We’re seeing a lot of demand in the restaurant and food space. It seems to be manifested by the fact that people are pressed for time. We’re mostly dual-income families busy with children, and the traditional sit-down meal at the family dinner table doesn’t really happen the way it used to anymore. It’s either the convenience of takeout or going out to a restaurant. There is a significant demand in the retail sector for restaurant space.

Lime Spring Square is another good example, even Donegal Square out in Rapho Township, where almost all that retail space is food.

We’re seeing that food is playing a very significant role in the design of retail spaces. Often times there are outdoor dining components in our projects. It’s being responsive to the lifestyle needs of the consumer. Traditional retail of the past was goods and services.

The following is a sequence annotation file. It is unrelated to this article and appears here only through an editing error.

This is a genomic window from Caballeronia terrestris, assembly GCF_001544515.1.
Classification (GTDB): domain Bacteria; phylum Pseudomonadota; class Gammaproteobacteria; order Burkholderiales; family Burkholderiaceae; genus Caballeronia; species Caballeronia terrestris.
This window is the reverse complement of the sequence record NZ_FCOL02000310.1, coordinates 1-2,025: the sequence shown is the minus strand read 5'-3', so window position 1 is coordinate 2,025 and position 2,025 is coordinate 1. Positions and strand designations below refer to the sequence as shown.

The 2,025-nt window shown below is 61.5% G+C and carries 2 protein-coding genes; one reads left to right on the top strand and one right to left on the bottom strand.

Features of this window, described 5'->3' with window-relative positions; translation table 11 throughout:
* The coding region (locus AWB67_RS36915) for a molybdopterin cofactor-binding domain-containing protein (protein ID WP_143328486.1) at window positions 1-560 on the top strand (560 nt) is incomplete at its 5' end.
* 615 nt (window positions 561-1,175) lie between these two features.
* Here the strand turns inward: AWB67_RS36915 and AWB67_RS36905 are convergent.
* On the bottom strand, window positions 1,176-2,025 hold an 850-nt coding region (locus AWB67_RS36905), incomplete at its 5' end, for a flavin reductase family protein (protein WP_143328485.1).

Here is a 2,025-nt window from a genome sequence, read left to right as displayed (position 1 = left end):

We hear a lot about today’s consumer and the desire for more “authentic experiences,” which is evident by social media, but we also know online shopping and convenience purchases driven by mobile technology and busy lifestyles are important. How do you design projects that check off all the boxes for tech-savvy consumers and create that sense of place to combat the Amazon effect? Does that give those new centers a better chance?

You’re seeing a lot more attention being paid to differentiate from other products. In many instances, it’s about maximizing visible sight lines to the frontages of various buildings that are being proposed. How do you create the greatest value for the retailers you’re trying to appeal to and attract? That can have everything to do with visibility to the spaces that are created.

For example, how much outdoor space you have adjacent to the front of a building. There is a generally a higher return on investment because the developer can charge more for that space if he’s got a market willing to accept and absorb some of the cost. When you have a Belmont in a prime location, they knew that site was going to be able to respond to higher-end retailers and they could charge a little bit more for their space.